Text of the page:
The rollout of home battery storage could revolutionise renewable energy in the future. More than that, it’s primed to transform the way Aussie households power their homes.
We can’t understate what a game changer this is. Home battery storage isn’t new technology, but it’s yet to hit the mainstream. It’s now at the stage that solar power was 10–15 years ago. Yet unlike solar, batteries complement existing technology. It’s not starting from scratch, as solar power had to. That opens it up to an already sizeable market.
Battery storage can help elevate renewable energy, like solar, to new heights. And it can help win over the cynics, myself included.
Personally, I never understood the hype over solar. It seemed like nothing more than a luxury for the rich. Households taking it up didn’t seem to pay much notice to electricity bills in the first place. Or they were really passionate about eco friendliness…but with enough money to finance such altruism.
For the rest of us on electricity and gas, solar was expensive. It’s still expensive. Worse than that, it’s half baked. It works when conditions are suitable. And when they aren’t, well, it doesn’t. For a system that costs thousands to install, electricity bills didn’t seem so bad.
And then I heard about home batteries.
Truth to be told, I became an instant convert. Not one ready to devote thousands to the cause mind you. But the tech was intriguing and exciting. For the first time, solar power started to make sense. Here was a technology that could bottle solar power. And it’d give you the freedom to use that power whenever you wanted.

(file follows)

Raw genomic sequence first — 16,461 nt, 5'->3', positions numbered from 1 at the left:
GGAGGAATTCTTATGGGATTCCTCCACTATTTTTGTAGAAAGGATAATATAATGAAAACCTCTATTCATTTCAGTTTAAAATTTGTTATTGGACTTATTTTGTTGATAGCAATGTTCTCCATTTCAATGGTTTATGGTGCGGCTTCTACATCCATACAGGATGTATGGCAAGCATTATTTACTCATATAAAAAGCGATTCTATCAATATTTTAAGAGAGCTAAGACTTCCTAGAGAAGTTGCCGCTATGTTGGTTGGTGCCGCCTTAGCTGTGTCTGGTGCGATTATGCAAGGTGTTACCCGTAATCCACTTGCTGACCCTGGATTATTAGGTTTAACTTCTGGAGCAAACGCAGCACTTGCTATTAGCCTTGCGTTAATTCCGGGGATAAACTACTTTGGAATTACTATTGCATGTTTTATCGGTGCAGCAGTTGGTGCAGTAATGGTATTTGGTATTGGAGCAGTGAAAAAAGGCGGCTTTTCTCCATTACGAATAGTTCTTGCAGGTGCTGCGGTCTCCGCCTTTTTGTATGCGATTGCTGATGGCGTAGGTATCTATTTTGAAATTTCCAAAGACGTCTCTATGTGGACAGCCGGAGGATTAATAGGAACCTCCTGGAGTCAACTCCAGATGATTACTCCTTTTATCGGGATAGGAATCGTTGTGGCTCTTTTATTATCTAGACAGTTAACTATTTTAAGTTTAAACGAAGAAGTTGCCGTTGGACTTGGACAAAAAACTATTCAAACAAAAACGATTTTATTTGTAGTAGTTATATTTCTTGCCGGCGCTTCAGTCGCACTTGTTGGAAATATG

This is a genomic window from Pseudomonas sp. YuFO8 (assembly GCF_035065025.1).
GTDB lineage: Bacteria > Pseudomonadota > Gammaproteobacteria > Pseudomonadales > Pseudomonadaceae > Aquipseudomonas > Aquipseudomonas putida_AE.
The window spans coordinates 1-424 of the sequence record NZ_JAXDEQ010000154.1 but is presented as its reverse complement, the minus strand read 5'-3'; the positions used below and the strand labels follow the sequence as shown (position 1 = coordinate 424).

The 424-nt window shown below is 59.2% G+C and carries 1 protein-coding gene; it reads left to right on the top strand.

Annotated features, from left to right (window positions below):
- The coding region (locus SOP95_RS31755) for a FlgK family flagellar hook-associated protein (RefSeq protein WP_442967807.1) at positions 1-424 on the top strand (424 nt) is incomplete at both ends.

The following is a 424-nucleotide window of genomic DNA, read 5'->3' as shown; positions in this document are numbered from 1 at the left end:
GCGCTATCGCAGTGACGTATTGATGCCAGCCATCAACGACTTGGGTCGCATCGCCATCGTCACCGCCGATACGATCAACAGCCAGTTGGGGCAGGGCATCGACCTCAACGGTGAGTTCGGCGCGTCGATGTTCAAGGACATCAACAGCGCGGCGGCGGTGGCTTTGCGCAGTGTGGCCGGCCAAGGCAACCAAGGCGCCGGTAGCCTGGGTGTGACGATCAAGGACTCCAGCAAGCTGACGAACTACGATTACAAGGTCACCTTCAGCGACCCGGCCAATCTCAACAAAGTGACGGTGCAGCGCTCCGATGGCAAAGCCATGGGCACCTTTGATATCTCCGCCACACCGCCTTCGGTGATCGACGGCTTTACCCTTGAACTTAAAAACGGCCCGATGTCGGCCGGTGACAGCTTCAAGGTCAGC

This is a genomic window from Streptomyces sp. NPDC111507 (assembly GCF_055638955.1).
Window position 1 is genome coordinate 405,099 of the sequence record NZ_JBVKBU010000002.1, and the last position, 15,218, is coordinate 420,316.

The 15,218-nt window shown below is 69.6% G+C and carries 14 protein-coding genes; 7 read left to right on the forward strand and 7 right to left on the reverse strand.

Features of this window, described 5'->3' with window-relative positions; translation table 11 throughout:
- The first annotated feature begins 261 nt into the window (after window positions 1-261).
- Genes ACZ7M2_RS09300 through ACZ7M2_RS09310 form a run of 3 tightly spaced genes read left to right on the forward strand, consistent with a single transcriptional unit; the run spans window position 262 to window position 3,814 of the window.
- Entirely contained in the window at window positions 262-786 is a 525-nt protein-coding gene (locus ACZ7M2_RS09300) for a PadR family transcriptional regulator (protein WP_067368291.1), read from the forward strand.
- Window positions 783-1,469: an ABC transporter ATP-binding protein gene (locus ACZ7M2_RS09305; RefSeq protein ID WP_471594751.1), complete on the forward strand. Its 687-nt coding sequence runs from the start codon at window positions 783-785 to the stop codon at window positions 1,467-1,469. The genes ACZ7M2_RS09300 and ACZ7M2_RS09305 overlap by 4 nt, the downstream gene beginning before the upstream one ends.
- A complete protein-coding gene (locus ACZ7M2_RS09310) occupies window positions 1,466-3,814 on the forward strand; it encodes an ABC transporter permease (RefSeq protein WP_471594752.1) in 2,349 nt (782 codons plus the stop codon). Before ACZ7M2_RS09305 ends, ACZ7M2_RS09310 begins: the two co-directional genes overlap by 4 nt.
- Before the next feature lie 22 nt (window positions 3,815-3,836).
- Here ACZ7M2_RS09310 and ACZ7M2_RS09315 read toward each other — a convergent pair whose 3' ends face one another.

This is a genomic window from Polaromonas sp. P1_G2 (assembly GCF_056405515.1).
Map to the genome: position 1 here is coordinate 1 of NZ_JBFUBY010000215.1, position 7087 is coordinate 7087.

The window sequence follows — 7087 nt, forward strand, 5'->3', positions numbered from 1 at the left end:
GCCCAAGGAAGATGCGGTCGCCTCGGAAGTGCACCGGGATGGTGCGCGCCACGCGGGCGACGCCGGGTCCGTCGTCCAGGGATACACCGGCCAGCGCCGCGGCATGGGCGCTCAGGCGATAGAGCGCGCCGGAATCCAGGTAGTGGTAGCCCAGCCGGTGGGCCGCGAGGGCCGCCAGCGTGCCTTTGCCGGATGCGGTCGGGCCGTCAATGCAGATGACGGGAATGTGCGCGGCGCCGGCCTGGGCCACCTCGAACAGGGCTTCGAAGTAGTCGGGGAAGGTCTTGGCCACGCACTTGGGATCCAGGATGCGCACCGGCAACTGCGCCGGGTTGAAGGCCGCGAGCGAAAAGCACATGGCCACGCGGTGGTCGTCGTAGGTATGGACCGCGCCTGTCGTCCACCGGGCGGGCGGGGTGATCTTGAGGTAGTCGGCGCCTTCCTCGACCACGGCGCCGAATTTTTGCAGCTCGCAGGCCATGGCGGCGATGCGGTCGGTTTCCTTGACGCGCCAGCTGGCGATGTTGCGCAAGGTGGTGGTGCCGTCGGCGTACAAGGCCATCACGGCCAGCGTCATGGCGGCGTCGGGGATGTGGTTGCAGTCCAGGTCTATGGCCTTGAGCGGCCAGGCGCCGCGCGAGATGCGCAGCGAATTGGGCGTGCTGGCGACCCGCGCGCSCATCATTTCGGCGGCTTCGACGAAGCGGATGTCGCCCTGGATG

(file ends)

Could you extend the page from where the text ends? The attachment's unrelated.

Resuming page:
It’s the kind of practicality solar needs. These batteries give solar a selling point that we can all relate to. We’re all looking for cheaper energy. Especially with electricity bills on the rise. But we need accessibility just as much.
Feeding solar energy back into the grid is fine. And many households have benefitted from doing just that. But you can’t store solar to power your home when the sun isn’t shining. And that was always the biggest stumbling block from my point of view. What do you do when you come back from work just as the sun is going down?
Batteries remove that stumbling block. They allow households to store the energy they generate. And, more importantly, to access it whenever they want.
That’s what makes battery storage so exciting. They solve the biggest issue most cynics have with solar power. Aside from the cost, being able to store the energy you generate is an evolution for solar. And it’s one that promises to take renewable energy to the next level.
Origin teams up Tesla
Origin Energy [ASX:ORG] has stolen a march on competitors in this exciting new field. It’s announced a partnership with US energy storage giant Tesla [NASDAQ:TSLA]. Origin will become the first local supplier of Tesla’s Powerwall system.
This is a big deal for Origin. The Tesla name carries a lot of clout, even in Australia. It’s the leading supplier of home battery tech in the world.
Origin is banking on that brand resonating with customers to increase its market share. And chances are they’ve made the right bet.
For Tesla, the foray into Australia is something of a testing ground. Australia will become one of the first countries to enjoy the benefits of the rollout. Will it be successful?
With the growth of solar power this past decade, you’d expect so. There’ll certainly be high demand for Tesla’s Powerwall — even if most of that demand comes from existing solar power users.
In that sense it’s a bit like Apple releasing a new iPhone. The technology already exists elsewhere. But it doesn’t have that rock star name attached to it. Origin is hoping to use Tesla’s appeal to reach the 28% of households looking at battery storage.